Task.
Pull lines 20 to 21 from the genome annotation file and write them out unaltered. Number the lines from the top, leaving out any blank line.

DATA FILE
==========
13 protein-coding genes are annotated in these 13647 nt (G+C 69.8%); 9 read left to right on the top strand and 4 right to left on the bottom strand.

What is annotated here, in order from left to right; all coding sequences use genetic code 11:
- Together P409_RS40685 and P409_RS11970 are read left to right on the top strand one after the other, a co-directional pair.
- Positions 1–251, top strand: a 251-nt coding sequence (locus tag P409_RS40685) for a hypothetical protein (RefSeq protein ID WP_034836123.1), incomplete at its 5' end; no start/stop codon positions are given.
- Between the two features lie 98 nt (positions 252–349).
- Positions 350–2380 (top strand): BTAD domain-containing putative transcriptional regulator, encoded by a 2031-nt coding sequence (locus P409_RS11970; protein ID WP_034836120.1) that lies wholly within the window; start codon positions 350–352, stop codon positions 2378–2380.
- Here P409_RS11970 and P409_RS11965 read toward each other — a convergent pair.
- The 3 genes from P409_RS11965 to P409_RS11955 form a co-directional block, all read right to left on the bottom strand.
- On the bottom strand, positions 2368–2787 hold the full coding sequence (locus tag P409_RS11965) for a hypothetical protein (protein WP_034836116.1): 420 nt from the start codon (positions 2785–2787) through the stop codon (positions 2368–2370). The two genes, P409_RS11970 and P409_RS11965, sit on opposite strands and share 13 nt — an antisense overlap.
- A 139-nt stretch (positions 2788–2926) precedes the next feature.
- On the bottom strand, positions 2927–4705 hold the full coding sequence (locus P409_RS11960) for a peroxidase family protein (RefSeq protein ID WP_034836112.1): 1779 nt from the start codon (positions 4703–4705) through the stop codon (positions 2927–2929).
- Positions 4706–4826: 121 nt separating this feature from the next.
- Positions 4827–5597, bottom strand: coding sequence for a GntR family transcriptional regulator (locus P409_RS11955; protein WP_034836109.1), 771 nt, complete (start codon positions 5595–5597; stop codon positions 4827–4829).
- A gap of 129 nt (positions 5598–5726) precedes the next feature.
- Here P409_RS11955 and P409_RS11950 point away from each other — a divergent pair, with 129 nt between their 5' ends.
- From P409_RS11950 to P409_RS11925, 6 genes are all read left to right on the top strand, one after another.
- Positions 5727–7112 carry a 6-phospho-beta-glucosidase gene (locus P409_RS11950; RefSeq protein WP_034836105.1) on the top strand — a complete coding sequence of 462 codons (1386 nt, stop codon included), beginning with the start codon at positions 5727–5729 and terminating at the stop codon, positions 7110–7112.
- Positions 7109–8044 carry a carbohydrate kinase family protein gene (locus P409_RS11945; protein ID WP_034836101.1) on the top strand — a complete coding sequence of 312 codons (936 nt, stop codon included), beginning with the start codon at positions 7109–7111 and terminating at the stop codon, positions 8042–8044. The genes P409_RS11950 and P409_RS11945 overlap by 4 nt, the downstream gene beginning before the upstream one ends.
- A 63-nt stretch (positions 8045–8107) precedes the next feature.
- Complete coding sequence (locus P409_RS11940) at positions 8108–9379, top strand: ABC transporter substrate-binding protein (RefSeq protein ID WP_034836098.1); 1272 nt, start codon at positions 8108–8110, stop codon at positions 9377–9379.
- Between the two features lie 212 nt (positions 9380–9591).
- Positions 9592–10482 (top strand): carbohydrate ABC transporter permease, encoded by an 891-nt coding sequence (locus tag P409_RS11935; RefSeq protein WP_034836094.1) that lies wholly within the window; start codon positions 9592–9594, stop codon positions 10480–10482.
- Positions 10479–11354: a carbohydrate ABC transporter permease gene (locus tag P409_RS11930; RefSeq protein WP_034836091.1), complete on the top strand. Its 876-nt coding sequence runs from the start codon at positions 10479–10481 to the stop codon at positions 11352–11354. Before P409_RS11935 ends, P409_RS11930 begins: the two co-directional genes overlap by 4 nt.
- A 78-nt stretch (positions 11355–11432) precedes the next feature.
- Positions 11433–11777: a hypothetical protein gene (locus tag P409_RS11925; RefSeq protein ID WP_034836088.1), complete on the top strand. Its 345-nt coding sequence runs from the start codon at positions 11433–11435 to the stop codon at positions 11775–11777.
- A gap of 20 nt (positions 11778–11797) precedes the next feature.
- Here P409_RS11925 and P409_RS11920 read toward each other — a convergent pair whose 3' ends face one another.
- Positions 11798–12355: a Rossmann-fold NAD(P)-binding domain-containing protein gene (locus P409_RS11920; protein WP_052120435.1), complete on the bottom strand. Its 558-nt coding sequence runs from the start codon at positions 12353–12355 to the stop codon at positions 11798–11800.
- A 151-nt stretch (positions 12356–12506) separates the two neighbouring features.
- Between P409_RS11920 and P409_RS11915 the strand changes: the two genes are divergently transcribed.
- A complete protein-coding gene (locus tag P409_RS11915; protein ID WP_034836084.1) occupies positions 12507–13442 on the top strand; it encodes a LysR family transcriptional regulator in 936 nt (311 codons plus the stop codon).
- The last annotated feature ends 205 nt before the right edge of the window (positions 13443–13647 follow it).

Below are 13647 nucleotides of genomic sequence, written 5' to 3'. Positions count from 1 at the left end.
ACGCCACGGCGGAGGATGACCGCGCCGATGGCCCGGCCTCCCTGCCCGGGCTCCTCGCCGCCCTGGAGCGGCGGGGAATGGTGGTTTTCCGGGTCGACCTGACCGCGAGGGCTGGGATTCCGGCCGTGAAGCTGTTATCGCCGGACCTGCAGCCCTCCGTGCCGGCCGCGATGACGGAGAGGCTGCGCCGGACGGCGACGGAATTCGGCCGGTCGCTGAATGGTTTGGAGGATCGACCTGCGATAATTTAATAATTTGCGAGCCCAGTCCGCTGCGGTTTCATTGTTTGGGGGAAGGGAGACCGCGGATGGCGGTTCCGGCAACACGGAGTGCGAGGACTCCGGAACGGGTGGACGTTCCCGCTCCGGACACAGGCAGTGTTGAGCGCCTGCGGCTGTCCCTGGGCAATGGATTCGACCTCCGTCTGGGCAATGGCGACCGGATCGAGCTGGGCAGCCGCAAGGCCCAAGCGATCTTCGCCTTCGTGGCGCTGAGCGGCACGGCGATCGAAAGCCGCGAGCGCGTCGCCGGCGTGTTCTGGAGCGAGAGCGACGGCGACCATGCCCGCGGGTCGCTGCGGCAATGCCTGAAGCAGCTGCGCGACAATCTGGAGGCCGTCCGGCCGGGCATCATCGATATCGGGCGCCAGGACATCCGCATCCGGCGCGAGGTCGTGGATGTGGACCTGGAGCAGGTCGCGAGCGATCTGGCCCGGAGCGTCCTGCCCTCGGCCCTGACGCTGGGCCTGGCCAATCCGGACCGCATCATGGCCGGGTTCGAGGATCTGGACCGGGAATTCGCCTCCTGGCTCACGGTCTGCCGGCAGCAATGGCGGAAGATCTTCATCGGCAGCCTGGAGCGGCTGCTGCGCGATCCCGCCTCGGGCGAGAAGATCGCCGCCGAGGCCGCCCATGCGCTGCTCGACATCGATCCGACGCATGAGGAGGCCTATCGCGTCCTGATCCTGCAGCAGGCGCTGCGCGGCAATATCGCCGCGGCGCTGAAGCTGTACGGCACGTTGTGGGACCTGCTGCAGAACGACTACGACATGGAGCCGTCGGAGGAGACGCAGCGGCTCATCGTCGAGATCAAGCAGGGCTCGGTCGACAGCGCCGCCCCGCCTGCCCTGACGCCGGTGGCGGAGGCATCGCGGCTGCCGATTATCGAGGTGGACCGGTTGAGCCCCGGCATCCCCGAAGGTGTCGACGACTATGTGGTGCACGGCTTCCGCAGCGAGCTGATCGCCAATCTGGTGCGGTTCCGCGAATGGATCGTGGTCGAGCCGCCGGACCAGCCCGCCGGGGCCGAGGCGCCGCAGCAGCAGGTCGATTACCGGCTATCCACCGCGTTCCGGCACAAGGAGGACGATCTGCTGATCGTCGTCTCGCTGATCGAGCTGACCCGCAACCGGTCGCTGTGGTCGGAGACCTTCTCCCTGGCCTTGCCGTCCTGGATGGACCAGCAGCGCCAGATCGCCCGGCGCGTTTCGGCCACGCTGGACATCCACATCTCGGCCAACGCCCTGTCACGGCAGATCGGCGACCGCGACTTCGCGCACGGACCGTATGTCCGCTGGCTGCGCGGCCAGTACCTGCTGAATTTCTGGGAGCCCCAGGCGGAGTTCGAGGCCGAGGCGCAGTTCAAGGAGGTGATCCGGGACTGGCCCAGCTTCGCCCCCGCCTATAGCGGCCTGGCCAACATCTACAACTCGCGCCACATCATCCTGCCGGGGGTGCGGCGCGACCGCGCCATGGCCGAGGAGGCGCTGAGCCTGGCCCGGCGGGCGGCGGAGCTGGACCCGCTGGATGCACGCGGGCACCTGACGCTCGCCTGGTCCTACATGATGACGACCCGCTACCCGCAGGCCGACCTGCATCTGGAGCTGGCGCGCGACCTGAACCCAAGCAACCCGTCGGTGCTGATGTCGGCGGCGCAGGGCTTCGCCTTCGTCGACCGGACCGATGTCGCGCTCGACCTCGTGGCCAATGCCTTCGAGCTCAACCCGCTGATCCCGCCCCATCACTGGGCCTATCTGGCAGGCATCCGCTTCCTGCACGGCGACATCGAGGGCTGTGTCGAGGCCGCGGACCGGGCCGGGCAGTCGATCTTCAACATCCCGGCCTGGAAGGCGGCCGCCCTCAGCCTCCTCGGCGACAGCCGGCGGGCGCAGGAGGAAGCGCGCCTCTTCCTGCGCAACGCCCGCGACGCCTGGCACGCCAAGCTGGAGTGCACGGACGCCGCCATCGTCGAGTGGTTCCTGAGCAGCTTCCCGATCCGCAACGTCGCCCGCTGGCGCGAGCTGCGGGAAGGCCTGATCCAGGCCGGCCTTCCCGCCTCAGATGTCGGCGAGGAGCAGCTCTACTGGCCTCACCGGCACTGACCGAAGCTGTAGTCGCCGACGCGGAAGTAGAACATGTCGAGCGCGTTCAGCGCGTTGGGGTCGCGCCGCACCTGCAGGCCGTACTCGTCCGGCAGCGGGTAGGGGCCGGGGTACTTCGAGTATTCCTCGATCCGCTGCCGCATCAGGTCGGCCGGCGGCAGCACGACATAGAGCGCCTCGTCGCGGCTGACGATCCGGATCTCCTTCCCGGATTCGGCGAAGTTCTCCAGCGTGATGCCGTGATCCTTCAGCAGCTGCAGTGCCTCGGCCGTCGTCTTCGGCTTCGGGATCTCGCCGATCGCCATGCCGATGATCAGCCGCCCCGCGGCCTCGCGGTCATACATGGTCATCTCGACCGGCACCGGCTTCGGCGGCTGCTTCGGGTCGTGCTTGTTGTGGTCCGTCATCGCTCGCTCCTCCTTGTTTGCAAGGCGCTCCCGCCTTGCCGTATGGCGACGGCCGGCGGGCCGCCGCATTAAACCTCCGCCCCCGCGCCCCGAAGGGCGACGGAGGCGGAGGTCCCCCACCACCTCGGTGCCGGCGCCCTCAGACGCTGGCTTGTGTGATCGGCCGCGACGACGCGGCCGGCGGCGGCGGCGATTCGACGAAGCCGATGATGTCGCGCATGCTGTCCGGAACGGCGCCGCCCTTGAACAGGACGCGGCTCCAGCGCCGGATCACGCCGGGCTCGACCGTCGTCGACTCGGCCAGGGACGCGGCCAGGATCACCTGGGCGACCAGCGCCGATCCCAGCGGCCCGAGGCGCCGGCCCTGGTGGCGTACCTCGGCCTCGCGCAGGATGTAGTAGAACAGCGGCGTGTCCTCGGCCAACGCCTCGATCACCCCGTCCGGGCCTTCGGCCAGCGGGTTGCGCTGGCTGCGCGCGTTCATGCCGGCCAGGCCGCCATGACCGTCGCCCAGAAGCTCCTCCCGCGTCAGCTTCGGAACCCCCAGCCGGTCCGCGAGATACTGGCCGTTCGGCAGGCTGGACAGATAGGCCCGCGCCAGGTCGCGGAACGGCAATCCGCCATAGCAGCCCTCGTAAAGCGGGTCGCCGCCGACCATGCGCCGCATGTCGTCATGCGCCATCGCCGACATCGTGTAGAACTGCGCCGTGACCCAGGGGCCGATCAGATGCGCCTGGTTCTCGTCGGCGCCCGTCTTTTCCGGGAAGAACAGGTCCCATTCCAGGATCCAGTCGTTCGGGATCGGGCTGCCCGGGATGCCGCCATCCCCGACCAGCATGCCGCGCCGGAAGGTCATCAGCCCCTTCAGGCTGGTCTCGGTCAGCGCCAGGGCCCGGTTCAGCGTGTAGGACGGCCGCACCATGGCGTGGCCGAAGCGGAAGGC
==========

- Complete coding sequence (locus P409_RS11940) at positions 8108–9379, top strand: ABC transporter substrate-binding protein (RefSeq protein ID WP_034836098.1); 1272 nt, start codon at positions 8108–8110, stop codon at positions 9377–9379.
- Between the two features lie 212 nt (positions 9380–9591).